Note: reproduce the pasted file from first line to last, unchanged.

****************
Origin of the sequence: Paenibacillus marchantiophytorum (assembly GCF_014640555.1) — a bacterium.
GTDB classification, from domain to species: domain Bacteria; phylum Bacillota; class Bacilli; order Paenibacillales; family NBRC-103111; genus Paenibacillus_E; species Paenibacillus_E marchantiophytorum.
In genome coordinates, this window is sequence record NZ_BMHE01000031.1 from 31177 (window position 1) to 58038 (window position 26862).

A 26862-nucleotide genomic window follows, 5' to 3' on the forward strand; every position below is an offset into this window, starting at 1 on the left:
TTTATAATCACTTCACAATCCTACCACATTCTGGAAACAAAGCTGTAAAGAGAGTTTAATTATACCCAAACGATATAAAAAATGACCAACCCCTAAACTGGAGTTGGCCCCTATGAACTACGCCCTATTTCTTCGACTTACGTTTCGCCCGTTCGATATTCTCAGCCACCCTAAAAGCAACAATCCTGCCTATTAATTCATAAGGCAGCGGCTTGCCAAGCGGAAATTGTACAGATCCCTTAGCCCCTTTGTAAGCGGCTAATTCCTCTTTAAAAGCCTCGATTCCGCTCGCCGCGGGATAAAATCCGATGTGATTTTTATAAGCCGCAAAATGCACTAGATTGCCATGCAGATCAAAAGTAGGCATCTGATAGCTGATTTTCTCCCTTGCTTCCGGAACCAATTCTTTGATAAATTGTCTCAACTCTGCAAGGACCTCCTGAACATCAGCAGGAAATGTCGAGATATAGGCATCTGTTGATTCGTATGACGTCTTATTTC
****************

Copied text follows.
Origin of the sequence: Paenibacillus marchantiophytorum (assembly GCF_014640555.1) — a bacterium.
GTDB classification, from domain to species: domain Bacteria; phylum Bacillota; class Bacilli; order Paenibacillales; family NBRC-103111; genus Paenibacillus_E; species Paenibacillus_E marchantiophytorum.
In genome coordinates, this window is sequence record NZ_BMHE01000031.1 from 31177 (window position 1) to 58038 (window position 26862).

A 26862-nucleotide genomic window follows, 5' to 3' on the forward strand; every position below is an offset into this window, starting at 1 on the left:
TTTATAATCACTTCACAATCCTACCACATTCTGGAAACAAAGCTGTAAAGAGAGTTTAATTATACCCAAACGATATAAAAAATGACCAACCCCTAAACTGGAGTTGGCCCCTATGAACTACGCCCTATTTCTTCGACTTACGTTTCGCCCGTTCGATATTCTCAGCCACCCTAAAAGCAACAATCCTGCCTATTAATTCATAAGGCAGCGGCTTGCCAAGCGGAAATTGTACAGATCCCTTAGCCCCTTTGTAAGCGGCTAATTCCTCTTTAAAAGCCTCGATTCCGCTCGCCGCGGGATAAAATCCGATGTGATTTTTATAAGCCGCAAAATGCACTAGATTGCCATGCAGATCAAAAGTAGGCATCTGATAGCTGATTTTCTCCCTTGCTTCCGGAACCAATTCTTTGATAAATTGTCTCAACTCTGCAAGGACCTCCTGAACATCAGCAGGAAATGTCGAGATATAGGCATCTGTTGATTCGTATGACGTCTTATTTC